19. 19. PARADIGM SHIFT AIDS is a ‘behavioural problem with behavioural solutions.’ (Green, 2003).Questioned by Farmer. ‘AIDS is also surely, a social problem with social solutions.’ (Farmer, 2003). 19
    20. 20. “AIDS is rooted in problems of poverty, food and livelihood insecurity, socio-cultural inequalities and poor support services and infrastructure.” ( Hemrich & Topouzis, 2000).‘...there is a need to focus on the psycho-social and community leveldeterminants of sexuality. We need to pay attention to the social changethat needs to take place to support the likelihood of healthier sexualbehaviour. Sexual behaviour, and the possibility of sexual behaviouralchange, are determined by an interlocking series of multi-level processes,ranging from the intra-psychological to the macro-social.’ (Campbell , 2003.p. 183) 20
    21. 21. CHALLENGES IN HIV PREVENTION The HIV/AIDS epidemic is hidden, often concentrated among already marginalized groups. [female sex workers (FSW), Injecting Drug Users (IDUs) and spouses of Men who have Sex with Men (MSM)]. Number of people are testing for HIV. HIV/AIDS related stigma. Programmes that exist are based on clinical services reaching out to a limited number of those in need. The programmes pay little attention to the psycho-social needs of the most-at-risk populations (MARPs). 21
    22. 22. Behaviour change is the key !Hence counseling remains significant aspect of HIVprevention, care, support and treatment. AIDS responses have grown and improved considerably over the past decade. But they still do not match the scale or the pace of a steadily worsening epidemic.’ (UNAIDS, 2005,5) ‘…the AIDS epidemic continues to outstrip global efforts to contain it.’ (UNAIDS, 2005,6‘…responses to the epidemic came too late and were not commensurate to the magnitude and urgency of the challenge.’ (UNESCO, 2005, 5) 22
    23. 23. CURRENT NEED People need knowledge to enable them to be able to make choices about their life styles. But this alone cannot guarantee behavioural change. There are many intervening factors that prevent individuals adopting safer behaviour. 23
    24. 24. BEHAVIOUR CHANGE THEORIES AND MODELS1. INDIVIDUAL FOCUSED THEORIES 2. SOCIAL THEORIES AND MODELSHealth belief modelSocial learning theory Diffusion of innovation theoryTheory of reasoned actionStages of change model  Social influence or social inoculation modelAIDS risk reduction model3. STRUCTURAL AND Social Network theoryENVIRONMENTAL Theory of gender and powerTHEORIES AND MODELS 4. CONSTRUCTS ALONE AND TRANSTHEORETICALTheory for individual and social change or MODELSempowerment model Perception of risk controlSocial ecological model for health promotionSocio economic factors Sexual communication 24
    25. 25. RATIONALE OF THE STUDY HIV is the virus which can be prevented from transmission through change in behavior. Change in knowledge about STI/HIV and risky sexual behavior is the way to prevent HIV transmission among most-at-risk populations (MARPs). The programmes pay little attention to the psycho-social needs of the MARPs. Many theories of behaviour change exist but none is depicting counselors’ experiences and explore counselors’ perspectives. Indigenous counseling practices are not known in Indian context. 25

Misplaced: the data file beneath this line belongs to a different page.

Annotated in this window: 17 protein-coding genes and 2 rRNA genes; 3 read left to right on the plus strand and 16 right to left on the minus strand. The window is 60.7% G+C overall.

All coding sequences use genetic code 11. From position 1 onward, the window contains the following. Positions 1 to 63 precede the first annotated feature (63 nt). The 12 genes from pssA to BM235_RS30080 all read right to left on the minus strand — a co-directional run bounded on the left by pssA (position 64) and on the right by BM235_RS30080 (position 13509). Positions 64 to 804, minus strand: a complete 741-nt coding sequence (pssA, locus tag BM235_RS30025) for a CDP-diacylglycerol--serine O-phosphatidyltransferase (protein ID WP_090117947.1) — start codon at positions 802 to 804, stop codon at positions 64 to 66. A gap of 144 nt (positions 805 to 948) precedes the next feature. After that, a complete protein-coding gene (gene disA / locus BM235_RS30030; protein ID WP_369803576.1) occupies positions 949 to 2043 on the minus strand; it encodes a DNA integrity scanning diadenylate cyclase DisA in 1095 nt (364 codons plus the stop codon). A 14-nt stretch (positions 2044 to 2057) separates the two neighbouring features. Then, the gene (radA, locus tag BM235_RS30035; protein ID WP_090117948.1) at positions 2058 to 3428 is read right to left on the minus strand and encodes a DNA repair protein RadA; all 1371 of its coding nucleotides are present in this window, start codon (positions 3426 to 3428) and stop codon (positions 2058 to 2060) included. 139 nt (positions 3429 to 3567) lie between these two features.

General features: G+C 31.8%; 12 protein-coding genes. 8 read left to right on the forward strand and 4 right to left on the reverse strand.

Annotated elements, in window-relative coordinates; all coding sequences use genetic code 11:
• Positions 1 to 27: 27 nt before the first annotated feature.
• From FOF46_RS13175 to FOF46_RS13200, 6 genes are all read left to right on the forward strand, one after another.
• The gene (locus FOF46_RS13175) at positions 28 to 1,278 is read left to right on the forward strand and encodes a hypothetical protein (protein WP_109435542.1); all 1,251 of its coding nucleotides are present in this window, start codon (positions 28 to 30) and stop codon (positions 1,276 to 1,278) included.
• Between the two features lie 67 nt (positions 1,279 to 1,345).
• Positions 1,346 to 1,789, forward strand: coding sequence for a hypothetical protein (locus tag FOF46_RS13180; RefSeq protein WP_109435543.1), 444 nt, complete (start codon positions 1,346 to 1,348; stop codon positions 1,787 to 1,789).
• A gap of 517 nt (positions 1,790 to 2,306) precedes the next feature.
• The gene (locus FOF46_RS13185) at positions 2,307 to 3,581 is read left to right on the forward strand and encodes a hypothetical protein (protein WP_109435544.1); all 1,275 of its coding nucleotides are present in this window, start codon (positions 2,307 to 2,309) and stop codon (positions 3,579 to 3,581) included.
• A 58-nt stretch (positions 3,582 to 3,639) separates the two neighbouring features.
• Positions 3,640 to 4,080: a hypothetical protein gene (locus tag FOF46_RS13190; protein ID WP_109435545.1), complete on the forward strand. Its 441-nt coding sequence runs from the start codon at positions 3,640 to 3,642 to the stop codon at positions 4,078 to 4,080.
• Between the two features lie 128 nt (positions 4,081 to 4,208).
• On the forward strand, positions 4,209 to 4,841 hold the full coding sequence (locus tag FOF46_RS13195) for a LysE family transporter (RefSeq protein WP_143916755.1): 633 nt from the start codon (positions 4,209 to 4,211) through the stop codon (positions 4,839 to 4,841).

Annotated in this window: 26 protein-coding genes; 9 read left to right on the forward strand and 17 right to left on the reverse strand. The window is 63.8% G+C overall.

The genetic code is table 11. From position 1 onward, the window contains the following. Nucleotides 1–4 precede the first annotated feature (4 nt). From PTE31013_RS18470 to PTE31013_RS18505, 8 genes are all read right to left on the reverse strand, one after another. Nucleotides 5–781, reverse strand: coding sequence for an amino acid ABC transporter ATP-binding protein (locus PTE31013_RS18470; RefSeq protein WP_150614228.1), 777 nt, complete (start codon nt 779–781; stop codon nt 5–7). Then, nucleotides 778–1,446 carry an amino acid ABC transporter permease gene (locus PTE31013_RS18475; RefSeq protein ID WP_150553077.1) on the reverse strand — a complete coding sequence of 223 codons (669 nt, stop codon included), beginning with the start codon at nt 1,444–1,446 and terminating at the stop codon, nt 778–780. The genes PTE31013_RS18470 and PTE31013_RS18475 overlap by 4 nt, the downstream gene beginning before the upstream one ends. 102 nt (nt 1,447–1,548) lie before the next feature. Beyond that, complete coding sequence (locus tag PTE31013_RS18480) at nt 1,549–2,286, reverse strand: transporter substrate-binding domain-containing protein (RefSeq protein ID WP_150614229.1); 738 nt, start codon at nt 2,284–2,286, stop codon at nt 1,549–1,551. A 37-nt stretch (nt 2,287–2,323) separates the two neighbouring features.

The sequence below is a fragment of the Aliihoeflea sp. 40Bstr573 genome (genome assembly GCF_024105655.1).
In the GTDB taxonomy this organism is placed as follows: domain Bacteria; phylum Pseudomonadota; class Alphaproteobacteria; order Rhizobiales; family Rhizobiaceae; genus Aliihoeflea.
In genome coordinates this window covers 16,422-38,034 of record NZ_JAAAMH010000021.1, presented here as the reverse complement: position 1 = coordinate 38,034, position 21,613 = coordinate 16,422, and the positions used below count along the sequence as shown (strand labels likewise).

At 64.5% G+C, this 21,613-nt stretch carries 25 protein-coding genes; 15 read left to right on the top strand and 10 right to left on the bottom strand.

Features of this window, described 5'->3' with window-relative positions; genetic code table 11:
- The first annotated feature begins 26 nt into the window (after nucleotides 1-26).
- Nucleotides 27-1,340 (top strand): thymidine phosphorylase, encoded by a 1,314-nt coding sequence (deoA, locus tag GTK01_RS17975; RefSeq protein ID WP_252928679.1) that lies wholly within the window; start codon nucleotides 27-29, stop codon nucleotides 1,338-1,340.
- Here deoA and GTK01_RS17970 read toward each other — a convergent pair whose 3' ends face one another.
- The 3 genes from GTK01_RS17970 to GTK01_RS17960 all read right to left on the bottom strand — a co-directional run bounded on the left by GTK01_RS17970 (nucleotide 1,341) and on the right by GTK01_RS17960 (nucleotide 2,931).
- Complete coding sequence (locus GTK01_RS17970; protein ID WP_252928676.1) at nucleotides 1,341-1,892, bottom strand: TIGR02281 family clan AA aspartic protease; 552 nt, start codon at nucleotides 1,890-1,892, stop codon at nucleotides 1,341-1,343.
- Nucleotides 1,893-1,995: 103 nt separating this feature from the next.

26. 26. OBJECTIVES OF THE STUDY Main Objective The intent of this research is to examine personal experiences of counselors’, and juxtapose them with their preferred counseling theories to evolve a culturally appropriate theory or model of HIV counseling. Specific Objectives Examine counselors’ personal and professional experiences of providing HIV counseling services. Understand their perspectives on current practices and capacity building. Evolve indigenous practices and a culturally appropriate working model for HIV counseling. 26
    27. 27. RESEARCH QUESTIONSHow do counselors practice HIV counseling services within targeted intervention?How do counselors use or develop counseling skills and techniques?How do counselors deal with challenges in everyday counseling practice?What are counselors’ perspectives on current HIV counseling practice and their capacity building?Does the experience of HIV counseling enable development of a personal counseling approach? How? 27
    28. 28. Research DesignResearch Methodology: Grounded Theory (GT).It helps in discovery of new information (Glaser and Strauss 1967).Develop theoretical formulations (Byrne 2001) , andEstablish framework for future exploration (Strauss & Corbin, 1990).Universe:Counselors working with Targeted Interventions in the state of Gujarat andtheir clientsSample Size:Sample size will be determined on the basis of saturation of themes.Approximately Seventeen Counselors will be interviewed and five counselingsessions will be observedSampling Technique:Theoretical SamplingData Collection Tools:In-depth interview protocol and naturalistic observation protocol 28 9